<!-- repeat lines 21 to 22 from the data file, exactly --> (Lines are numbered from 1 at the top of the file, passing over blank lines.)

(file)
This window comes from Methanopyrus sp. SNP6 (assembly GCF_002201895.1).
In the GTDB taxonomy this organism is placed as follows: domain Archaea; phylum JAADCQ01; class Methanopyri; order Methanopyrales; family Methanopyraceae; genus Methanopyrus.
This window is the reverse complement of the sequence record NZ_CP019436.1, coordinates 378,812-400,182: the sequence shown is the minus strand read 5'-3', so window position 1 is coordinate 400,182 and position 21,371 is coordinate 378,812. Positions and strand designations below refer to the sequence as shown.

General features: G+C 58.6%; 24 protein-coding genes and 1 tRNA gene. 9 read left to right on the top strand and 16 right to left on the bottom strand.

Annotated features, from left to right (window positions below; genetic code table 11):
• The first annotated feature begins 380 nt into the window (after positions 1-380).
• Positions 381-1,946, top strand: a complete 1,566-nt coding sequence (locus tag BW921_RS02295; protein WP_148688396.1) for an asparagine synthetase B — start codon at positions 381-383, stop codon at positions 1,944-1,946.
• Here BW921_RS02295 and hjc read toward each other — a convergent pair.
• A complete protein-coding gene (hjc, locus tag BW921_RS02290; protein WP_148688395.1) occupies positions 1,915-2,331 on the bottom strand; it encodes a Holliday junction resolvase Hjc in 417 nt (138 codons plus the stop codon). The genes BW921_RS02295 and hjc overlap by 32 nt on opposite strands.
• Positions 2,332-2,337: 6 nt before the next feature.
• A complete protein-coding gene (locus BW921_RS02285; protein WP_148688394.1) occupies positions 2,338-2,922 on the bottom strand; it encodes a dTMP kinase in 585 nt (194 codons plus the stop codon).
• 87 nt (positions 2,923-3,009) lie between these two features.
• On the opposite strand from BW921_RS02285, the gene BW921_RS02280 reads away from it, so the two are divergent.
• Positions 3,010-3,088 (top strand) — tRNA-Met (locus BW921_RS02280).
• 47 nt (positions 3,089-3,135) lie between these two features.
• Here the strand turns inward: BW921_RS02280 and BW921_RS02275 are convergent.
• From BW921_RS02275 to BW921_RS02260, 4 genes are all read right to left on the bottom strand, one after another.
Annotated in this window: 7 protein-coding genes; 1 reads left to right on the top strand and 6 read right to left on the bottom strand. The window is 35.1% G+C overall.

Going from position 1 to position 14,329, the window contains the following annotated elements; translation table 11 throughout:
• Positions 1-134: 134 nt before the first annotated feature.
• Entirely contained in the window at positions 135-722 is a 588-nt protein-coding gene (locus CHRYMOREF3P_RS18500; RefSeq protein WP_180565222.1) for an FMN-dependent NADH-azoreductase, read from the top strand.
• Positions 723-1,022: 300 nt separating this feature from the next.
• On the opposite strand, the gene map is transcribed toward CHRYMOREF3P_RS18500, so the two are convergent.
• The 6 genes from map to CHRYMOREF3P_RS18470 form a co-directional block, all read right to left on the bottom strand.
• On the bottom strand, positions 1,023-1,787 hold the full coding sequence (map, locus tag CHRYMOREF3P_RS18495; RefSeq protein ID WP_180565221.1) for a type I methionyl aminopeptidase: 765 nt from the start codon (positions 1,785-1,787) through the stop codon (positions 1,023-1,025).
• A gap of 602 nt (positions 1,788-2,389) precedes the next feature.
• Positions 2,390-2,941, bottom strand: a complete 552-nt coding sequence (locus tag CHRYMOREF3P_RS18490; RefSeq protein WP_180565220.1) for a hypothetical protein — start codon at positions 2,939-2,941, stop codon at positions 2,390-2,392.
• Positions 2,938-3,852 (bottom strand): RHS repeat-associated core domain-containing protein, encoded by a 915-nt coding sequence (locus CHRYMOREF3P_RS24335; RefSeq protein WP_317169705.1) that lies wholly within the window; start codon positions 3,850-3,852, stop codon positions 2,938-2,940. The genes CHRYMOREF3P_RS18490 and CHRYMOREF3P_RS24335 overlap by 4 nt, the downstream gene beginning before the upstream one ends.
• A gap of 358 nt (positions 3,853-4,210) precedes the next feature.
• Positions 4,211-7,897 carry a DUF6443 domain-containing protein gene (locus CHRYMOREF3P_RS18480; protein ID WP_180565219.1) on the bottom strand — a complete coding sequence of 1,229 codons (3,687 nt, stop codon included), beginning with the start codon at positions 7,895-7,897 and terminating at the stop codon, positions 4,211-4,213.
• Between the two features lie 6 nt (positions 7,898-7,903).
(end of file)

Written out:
• Entirely contained in the window at positions 135-722 is a 588-nt protein-coding gene (locus CHRYMOREF3P_RS18500; RefSeq protein WP_180565222.1) for an FMN-dependent NADH-azoreductase, read from the top strand.
• Positions 723-1,022: 300 nt separating this feature from the next.